Emboldening Native Peoples to step into their role as hosts of the land (Interview with Mark Charles, 2020 Independent Presidential Candidate, Part 2)

 
Green Dreamer - Podcast on Environmental Sustainability and Regeneration
 
As much as you can, learn whose land you’re living on and do whatever you can to begin building relationships with the people of the land.

This is a conversation on Green Dreamer with Kamea Chayne, a podcast and multimedia journal illuminating our paths towards ecological balance, intersectional sustainability, and true abundance and wellness for all. This preview has been edited for clarity. Subscribe to Green Dreamer Podcast on iTunes, Spotify, Stitcher, or any podcast app to stay informed and updated on our latest episodes.

 

Mark Charles (@wirelesshogan) is a dual citizen of the U.S. and the Navajo Nation who is running as an Independent candidate for President of the United States in 2020. His 2020 campaign vision is to build a nation where 'We the People' truly means 'All The People'. 

Mark is also a speaker, writer, and consultant on the complexities of American history, race, culture, and faith. He is the author of the blog Reflections from the Hogan, and his book, Unsettling Truths: The Ongoing, Dehumanizing Legacy of the Doctrine of Discovery, is set to be released in November 2019. 

Mark was the Washington, DC, correspondent and columnist for Native News Online and has served on the boards of the Christian Community Development Association (CCDA) and the Christian Reformed Church of North America (CRCNA).

In this podcast episode, (which is PART 2 of this interview—make sure to listen to PART 1, episode 179, first!) Mark sheds light on what it'll take for us to be able to truly address the systemic injustices embedded into our culture and society; his primary motivations to run for President of the United States as an Independent candidate; and more.

To start, get a glimpse below into the conversation between Mark and Green Dreamer Podcast's host, Kamea Chayne.

On pausing to understand the fundamental roots of injustice:

"When you have a house that's built on a crumbling foundation, you're going to get cracks in your walls, your floor is going to be uneven, and your windows are going to become misaligned.

This is what's happening to our house. Our binary two-party system is screaming at each other about what color paint to paint over the cracks in the wall, what kind of carpet to lay on the floor, and what kind of windows to put in the crooked window sills.

But nobody is going down to the basement to examine the crumbling foundation and to make an assessment of how that needs to be fixed."

On the need for a national dialogue on race, gender, and class:

"I am advocating that the United States of America needs a national dialogue on race, gender, and class.

This conversation, I would put on par with the Truth and Reconciliation Commissions that happened in South Africa, Rwanda, and Canada

I would call our conversation ‘Truth and Conciliation,’ because ‘reconciliation’ implies there was a previous harmony, and clearly that's not accurate. And I think we need one sooner rather than later."

On emboldening Indigenous peoples to step into their role as hosts of the land:

"One of the things that I keep on the forefront of my mind in everything I do, especially in regards to race, gender, and class (and this is my message to native peoples everywhere I go), is that we are not the helpless victims of an oppressive, colonial government; we are host peoples of the land.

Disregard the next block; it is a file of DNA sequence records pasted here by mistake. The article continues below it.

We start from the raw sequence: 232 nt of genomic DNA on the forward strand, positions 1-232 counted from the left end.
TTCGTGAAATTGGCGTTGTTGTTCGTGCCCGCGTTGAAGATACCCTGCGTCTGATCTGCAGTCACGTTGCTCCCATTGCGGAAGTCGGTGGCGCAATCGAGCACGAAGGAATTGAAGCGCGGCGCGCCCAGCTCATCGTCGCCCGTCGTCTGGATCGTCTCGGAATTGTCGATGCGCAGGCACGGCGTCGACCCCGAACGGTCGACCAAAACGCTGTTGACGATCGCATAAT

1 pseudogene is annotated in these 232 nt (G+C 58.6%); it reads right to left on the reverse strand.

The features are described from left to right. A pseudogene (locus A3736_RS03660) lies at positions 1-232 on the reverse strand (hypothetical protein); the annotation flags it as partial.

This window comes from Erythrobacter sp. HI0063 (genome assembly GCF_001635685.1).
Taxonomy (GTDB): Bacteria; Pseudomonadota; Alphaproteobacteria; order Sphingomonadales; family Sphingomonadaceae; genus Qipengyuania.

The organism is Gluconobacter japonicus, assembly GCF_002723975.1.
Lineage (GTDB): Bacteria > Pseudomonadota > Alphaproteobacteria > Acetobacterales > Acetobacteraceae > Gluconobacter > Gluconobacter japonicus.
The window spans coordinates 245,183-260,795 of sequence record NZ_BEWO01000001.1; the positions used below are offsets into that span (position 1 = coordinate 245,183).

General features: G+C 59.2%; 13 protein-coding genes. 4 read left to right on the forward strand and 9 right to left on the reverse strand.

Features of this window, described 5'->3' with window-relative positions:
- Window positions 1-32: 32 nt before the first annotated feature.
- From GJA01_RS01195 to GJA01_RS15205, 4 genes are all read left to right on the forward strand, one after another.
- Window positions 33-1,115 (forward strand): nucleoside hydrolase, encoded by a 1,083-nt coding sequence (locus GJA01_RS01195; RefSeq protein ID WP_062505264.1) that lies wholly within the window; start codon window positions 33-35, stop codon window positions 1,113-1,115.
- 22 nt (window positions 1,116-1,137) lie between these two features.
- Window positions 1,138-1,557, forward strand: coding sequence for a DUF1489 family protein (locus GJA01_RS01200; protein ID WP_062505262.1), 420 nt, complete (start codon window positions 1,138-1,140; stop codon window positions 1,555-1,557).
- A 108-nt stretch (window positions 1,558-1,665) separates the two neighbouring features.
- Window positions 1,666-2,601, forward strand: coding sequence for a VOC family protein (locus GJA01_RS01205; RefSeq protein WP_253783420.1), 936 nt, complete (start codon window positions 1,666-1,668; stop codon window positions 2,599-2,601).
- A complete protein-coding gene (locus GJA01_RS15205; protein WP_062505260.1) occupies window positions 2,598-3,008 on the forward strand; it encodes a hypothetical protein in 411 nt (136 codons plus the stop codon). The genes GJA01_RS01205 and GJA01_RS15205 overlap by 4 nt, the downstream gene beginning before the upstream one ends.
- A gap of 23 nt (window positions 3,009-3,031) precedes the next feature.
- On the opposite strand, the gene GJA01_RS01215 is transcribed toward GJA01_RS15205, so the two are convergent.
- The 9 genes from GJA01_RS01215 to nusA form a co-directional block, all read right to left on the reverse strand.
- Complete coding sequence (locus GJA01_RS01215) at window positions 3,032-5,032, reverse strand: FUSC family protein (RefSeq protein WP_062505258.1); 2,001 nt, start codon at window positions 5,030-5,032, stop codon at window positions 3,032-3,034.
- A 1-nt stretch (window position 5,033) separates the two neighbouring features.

Our nation needs us to step into our role as the hosts. It's not that we're better or more moral; it's that we have a role in this land because we have a relationship with this land."

Final words of wisdom:

"So much of the struggle regarding the environment is about understanding, knowing, and having a connection to the land, which, for people who are not Indigenous, is going to come from a connection to the Indigenous peoples of this land.

I highly encourage people to not just learn the names of the tribes of peoples who lived on the land where they now live, but whenever the can, to meet with and interact with and build relationships with that Indigenous community.

There is a website, native-land.ca, that is a good place to start. You can enter your city or zip code, and it will give you a place to start researching the tribes that were ethnically cleansed from the land that you live on.

Some of what I'm talking about is changing this worldview of 'discovery' and getting this nation to acknowledge and remember: You cannot discover lands that have already been inhabited; there are stories here and there are histories here that pre-dates what you read in the history books. 

The key to unlocking that, to changing your paradigm, and to having a deeper connection to this land and therefore, a deep emotion, relational, and historical investment in living here more sustainably, is going to come from the relationships you are able to build with the Indigenous hosts of the land.

As much as you can, learn whose land you're living on and do whatever you can to begin building relationships with the people of the land. That will have benefits for not just yourself, but for your family, your communities, and the nation as we find a way to move forward."

 

Green Dreamer is a community-supported, independent multimedia platform. Access bonus content by becoming a patron starting at $1/month. Thank you for your interest and support!


Pin and bookmark this episode:

 
Emboldening Native Americans to step into their role as Indigenous hosts of the land - Green Dreamer Podcast
Connection to the Land Quote - Green Dreamer Podcast